Humpback wales are dying from plastic pollution


MARINE LIFE - This humpback whale is one example of a magnificent animal that is at the mercy of human activity. Humans are for the most part unaware of the harm their fast-lane lifestyles are causing. We aim to change that by doing all we can to promote ocean literacy.



Ocean Energy is energy or power (also sometimes referred to as ocean power) that is carried by carried by ocean waves, tides, and ocean winds. Harnessing this energy is one of the fastest growing enterprises the world over, most commonly with offshore wind farms.




The movement of water in the world’s oceans creates a vast store of kinetic energy, or energy in motion. This energy can be harnessed to generate electricity to power homes, transport and industries.

The term marine energy encompasses both wave power i.e. power from surface waves, and tidal power i.e. obtained from the kinetic energy of large bodies of moving water. Offshore wind power is not a form of marine energy, as wind power is derived from the wind, even if the wind turbines are placed over water.





The oceans have a tremendous amount of energy and are close to many if not most concentrated populations. Ocean energy has the potential of providing a substantial amount of new renewable energy around the world. Energy from the ocean is also known as hydroelectricity.


There is the potential to develop 20,000–80,000 terawatt-hours (TWh) of electricity generated by changes in ocean temperatures, salt content, movements of tides, currents, waves and swells. Tidal energy potential is around 300TWh, while wave energy potential is thought to be between 8,000 - 80,000 TWh. Power from marine currents is thought to be in the region of 800TWh.

Marine current power is a form of marine energy obtained from harnessing of the kinetic energy of marine currents, such as the Gulf stream. Although not widely used at present, marine current power has an important potential for future electricity generation. Marine currents are more predictable than wind and solar power.

A 2006 report from United States Department of the Interior estimates that capturing just 1/1,000th of the available energy from the Gulf Stream would supply Florida with 35% of its electrical needs.






Offshore wind power or offshore wind energy is the use of wind farms constructed offshore, usually on the continental shelf, to harvest wind energy to generate electricity. Higher wind speeds are available offshore compared to on land, so offshore wind power’s contribution in terms of electricity supplied is higher, and NIMBY opposition to construction is usually much weaker. The cost of offshore wind power has historically been higher than that of onshore wind generation, but in 2016 had decreased to €54.5/MWh the 700 MW Borssele 3&4 due to government tender and size. Similarly, €49.90/MWh was achieved at the 600 MW Kriegers Flak.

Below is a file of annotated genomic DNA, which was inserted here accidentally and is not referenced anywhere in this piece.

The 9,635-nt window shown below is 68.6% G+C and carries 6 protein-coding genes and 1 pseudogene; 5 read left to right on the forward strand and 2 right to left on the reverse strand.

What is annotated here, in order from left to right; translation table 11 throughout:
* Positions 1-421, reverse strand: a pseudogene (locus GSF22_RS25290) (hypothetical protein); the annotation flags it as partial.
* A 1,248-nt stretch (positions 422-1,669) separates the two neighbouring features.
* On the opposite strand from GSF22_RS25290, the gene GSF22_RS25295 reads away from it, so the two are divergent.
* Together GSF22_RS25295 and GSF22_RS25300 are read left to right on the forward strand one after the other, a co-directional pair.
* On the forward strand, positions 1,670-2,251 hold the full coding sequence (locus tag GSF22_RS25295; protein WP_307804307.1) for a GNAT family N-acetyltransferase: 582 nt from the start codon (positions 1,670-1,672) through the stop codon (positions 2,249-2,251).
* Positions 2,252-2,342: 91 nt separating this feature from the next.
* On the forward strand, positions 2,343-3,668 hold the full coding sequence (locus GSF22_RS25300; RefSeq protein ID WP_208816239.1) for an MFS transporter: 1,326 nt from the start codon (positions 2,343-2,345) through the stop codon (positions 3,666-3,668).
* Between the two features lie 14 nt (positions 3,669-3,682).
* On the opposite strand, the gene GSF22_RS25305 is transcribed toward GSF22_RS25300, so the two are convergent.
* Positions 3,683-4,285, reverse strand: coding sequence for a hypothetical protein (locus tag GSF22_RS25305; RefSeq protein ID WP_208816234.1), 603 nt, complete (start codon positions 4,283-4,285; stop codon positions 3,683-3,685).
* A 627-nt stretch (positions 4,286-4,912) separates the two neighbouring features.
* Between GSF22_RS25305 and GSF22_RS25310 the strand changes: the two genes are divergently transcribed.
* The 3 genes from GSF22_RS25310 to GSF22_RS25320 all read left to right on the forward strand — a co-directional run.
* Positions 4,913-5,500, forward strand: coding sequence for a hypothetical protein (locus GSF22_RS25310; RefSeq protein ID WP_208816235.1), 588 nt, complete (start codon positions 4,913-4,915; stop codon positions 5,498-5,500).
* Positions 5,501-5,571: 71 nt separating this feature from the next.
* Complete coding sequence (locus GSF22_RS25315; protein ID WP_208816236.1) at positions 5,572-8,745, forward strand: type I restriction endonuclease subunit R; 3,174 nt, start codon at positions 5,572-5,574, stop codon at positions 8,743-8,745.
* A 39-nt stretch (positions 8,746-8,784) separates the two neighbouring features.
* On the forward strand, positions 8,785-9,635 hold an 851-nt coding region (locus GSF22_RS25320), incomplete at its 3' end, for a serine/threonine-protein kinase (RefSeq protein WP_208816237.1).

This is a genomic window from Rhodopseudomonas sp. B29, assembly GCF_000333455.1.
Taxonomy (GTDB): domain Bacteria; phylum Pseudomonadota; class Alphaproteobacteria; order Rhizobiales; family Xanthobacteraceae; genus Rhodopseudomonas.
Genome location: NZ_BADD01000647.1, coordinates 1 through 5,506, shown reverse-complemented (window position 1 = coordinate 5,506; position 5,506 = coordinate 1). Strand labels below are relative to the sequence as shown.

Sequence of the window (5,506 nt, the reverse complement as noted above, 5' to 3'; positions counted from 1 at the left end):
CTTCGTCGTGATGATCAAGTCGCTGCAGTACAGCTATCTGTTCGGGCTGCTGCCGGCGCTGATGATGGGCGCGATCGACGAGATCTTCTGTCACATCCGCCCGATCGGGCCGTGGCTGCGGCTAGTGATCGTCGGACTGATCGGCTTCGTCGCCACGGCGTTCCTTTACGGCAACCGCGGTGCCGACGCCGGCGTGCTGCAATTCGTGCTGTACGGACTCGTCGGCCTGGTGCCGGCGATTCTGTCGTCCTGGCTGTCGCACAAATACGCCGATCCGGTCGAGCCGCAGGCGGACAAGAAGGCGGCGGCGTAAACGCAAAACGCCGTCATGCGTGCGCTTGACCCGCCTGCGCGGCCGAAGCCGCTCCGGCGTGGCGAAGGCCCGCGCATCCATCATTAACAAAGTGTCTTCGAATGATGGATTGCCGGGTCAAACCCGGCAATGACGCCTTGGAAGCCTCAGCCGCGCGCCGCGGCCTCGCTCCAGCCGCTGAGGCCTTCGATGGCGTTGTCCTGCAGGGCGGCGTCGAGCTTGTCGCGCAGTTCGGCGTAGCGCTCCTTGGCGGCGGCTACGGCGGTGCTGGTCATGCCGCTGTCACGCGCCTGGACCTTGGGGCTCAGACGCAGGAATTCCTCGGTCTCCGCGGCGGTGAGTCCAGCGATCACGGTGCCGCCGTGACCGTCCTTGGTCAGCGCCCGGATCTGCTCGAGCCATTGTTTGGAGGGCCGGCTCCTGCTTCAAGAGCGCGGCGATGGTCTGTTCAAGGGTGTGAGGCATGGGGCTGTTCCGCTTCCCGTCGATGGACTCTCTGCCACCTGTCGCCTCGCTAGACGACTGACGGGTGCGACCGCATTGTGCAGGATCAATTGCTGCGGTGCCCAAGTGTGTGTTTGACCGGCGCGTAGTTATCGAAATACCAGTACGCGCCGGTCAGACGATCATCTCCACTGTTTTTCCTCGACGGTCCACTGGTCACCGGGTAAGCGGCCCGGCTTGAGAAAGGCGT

FRANCE IN ACTION - On the 2nd of December 2015 in Saint Nazaire, the French Prime Minister, Manuel Valls, announced 2 winners for the construction of pilot tidal power farms. These projects represent a total investment of around €100 million, financed by the Investments for the Future programme (programme d'investissements d'avenir). The winners, selected from the submissions in response to the call for projects announced by the President of the Republic in 2013, were the Nepthyd project from Alstom and GDF Suez and the Normandie Hydro project from EDF and the DNCS group. The inauguration of Alstom's new offshore wind farm provides proof that energy transition can create skilled, long-term employment, with the expected creation of 300 direct jobs and 2,000 indirect jobs.

With regard to floating wind turbines, a call for expressions of interest was launched in June 2015 for an amount of €150 million. This call was been eagerly-awaited by the stakeholders in the sector. The Government is working with other parties to identify new suitable areas for the launch of the 3rd call for tenders for offshore wind turbines, in the 1st quarter of 2015.








 5.  Ocean Regeneration - cleaning our oceans to preserve the resource and cleanse the toxic food chain

 6.  Aquaculture - now generates around 50% of world produce, mostly subject to wild fish feed

 7.  Ocean Energy - offshore wind and wave energy for clean power

 8.  Biotechnology - Identifying, harvesting and producing medicines

 9.  Coastal Tourism - To engage the public in ocean matters and reduce air travel

10. Green Ships - Cargo and cruise ships that are cleaner, preferably zero carbon
















THE INDEPENDENT HENDERSON ISLANDBeaches of a remote British island in the South Pacific are littered with an estimated 37.7 million pieces of plastic, scientists have discovered.



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